Croatian quintet, Trophy Jump, are about to release their upcoming EP, haphazard on March 29th that’s teasing an overall nostalgic vibe, toying with convivial senses. Growing as a band since formation in 2014, haphazard displays a combination of wistful tones characterised by their influences such as Rancid and NOFX in a contemporary mannerisms of the current punk rock scene.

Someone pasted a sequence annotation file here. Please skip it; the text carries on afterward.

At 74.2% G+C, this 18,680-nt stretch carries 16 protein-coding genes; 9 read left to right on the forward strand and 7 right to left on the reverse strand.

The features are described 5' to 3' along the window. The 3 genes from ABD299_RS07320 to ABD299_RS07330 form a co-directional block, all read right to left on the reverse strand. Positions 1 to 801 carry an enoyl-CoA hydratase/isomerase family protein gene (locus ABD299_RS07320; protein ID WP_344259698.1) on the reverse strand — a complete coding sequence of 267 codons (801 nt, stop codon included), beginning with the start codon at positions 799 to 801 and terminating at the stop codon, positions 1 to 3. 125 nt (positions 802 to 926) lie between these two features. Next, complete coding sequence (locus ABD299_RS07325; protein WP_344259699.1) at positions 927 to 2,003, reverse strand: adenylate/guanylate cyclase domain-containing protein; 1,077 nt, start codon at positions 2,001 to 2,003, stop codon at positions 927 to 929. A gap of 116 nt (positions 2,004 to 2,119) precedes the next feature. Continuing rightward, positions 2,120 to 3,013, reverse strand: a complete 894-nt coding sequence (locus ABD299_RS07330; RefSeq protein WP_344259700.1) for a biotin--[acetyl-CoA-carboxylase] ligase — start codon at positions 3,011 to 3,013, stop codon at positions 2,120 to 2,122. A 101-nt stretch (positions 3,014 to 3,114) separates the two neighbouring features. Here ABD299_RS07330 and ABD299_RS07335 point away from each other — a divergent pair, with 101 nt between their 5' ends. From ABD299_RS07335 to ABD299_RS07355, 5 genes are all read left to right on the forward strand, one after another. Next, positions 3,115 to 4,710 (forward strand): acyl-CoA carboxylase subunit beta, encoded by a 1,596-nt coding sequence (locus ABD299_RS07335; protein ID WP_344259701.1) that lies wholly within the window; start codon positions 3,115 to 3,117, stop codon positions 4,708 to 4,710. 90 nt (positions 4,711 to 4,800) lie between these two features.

Kicking off the album with Comfort Zone, the perky and light melodic nature is captivating, lyrically infectious and heavy on the bass. The short run-time of the track is teasing, leaving more to be desired, but quickly moving into the next track, Not That Kind Of Guy. The most appealing aspect of Trophy Jump’s haphazard is it’s lively chords, complimented by a sturdy, bouncy bass line that steals the spotlight. It’s a well-rounded installment for Trophy Jump, offering upbeat and nearly nostalgic tones representative of when the scene exploded on social media back in 2009. Chicago Kid, one of two of the longer running tracks of the EP, is by far a favourite. Experimenting with melodies and harmonies, it moves in linear motion with fluidity and providing more insight to the chemistry and talents of each instrument. It really does give the EP more depth, playing with different resonances in well-constructed verses. Taking this progression into the next track, Trophy Jump feels like an entirely different composition by the time you read the end of the EP, establishing themselves in their sound and dominating their talents. Remete Hills ends their installment, verifying their dynamic configuration.